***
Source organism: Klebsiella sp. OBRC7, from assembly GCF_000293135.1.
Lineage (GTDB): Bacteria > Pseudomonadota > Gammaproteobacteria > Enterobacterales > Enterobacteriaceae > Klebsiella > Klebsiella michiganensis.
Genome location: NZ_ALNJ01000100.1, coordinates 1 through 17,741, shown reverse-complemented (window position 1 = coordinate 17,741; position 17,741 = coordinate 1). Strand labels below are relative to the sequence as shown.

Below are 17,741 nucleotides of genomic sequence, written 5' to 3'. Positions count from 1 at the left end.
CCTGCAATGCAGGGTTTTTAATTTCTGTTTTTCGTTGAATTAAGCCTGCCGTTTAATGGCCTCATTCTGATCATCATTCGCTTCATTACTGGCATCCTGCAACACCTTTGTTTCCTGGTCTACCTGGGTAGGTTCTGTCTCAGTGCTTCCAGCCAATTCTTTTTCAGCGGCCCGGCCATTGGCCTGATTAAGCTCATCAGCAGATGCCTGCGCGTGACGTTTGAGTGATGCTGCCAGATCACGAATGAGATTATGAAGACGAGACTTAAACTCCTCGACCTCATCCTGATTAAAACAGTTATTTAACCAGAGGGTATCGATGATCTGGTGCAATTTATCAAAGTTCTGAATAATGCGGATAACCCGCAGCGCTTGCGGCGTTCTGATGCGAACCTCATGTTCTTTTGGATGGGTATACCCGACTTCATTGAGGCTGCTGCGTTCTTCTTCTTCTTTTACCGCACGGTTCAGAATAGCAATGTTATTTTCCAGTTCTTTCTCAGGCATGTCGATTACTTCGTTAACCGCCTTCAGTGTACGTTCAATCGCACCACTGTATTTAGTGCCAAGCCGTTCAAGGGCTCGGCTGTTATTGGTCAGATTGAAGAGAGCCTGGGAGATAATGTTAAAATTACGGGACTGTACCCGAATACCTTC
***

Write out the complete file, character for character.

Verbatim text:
Source organism: Klebsiella sp. OBRC7, from assembly GCF_000293135.1.
Lineage (GTDB): Bacteria > Pseudomonadota > Gammaproteobacteria > Enterobacterales > Enterobacteriaceae > Klebsiella > Klebsiella michiganensis.
Genome location: NZ_ALNJ01000100.1, coordinates 1 through 17,741, shown reverse-complemented (window position 1 = coordinate 17,741; position 17,741 = coordinate 1). Strand labels below are relative to the sequence as shown.

Below are 17,741 nucleotides of genomic sequence, written 5' to 3'. Positions count from 1 at the left end.
CCTGCAATGCAGGGTTTTTAATTTCTGTTTTTCGTTGAATTAAGCCTGCCGTTTAATGGCCTCATTCTGATCATCATTCGCTTCATTACTGGCATCCTGCAACACCTTTGTTTCCTGGTCTACCTGGGTAGGTTCTGTCTCAGTGCTTCCAGCCAATTCTTTTTCAGCGGCCCGGCCATTGGCCTGATTAAGCTCATCAGCAGATGCCTGCGCGTGACGTTTGAGTGATGCTGCCAGATCACGAATGAGATTATGAAGACGAGACTTAAACTCCTCGACCTCATCCTGATTAAAACAGTTATTTAACCAGAGGGTATCGATGATCTGGTGCAATTTATCAAAGTTCTGAATAATGCGGATAACCCGCAGCGCTTGCGGCGTTCTGATGCGAACCTCATGTTCTTTTGGATGGGTATACCCGACTTCATTGAGGCTGCTGCGTTCTTCTTCTTCTTTTACCGCACGGTTCAGAATAGCAATGTTATTTTCCAGTTCTTTCTCAGGCATGTCGATTACTTCGTTAACCGCCTTCAGTGTACGTTCAATCGCACCACTGTATTTAGTGCCAAGCCGTTCAAGGGCTCGGCTGTTATTGGTCAGATTGAAGAGAGCCTGGGAGATAATGTTAAAATTACGGGACTGTACCCGAATACCTTC